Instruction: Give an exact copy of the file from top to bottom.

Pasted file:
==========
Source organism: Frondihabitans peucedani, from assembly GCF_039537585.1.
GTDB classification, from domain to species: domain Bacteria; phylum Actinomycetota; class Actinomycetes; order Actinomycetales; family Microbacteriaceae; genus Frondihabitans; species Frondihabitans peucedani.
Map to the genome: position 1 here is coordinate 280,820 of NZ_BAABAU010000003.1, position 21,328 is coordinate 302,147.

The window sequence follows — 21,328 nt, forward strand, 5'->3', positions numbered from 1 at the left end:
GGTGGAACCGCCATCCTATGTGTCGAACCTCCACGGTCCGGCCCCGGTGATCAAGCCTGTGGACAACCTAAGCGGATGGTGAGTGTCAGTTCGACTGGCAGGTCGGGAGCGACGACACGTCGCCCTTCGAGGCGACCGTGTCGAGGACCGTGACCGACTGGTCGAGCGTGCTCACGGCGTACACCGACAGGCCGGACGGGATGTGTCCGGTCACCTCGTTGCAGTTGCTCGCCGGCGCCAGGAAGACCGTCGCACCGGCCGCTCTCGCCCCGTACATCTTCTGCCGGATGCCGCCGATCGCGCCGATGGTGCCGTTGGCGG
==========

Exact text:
Source organism: Frondihabitans peucedani, from assembly GCF_039537585.1.
GTDB classification, from domain to species: domain Bacteria; phylum Actinomycetota; class Actinomycetes; order Actinomycetales; family Microbacteriaceae; genus Frondihabitans; species Frondihabitans peucedani.
Map to the genome: position 1 here is coordinate 280,820 of NZ_BAABAU010000003.1, position 21,328 is coordinate 302,147.

The window sequence follows — 21,328 nt, forward strand, 5'->3', positions numbered from 1 at the left end:
GGTGGAACCGCCATCCTATGTGTCGAACCTCCACGGTCCGGCCCCGGTGATCAAGCCTGTGGACAACCTAAGCGGATGGTGAGTGTCAGTTCGACTGGCAGGTCGGGAGCGACGACACGTCGCCCTTCGAGGCGACCGTGTCGAGGACCGTGACCGACTGGTCGAGCGTGCTCACGGCGTACACCGACAGGCCGGACGGGATGTGTCCGGTCACCTCGTTGCAGTTGCTCGCCGGCGCCAGGAAGACCGTCGCACCGGCCGCTCTCGCCCCGTACATCTTCTGCCGGATGCCGCCGATCGCGCCGATGGTGCCGTTGGCGG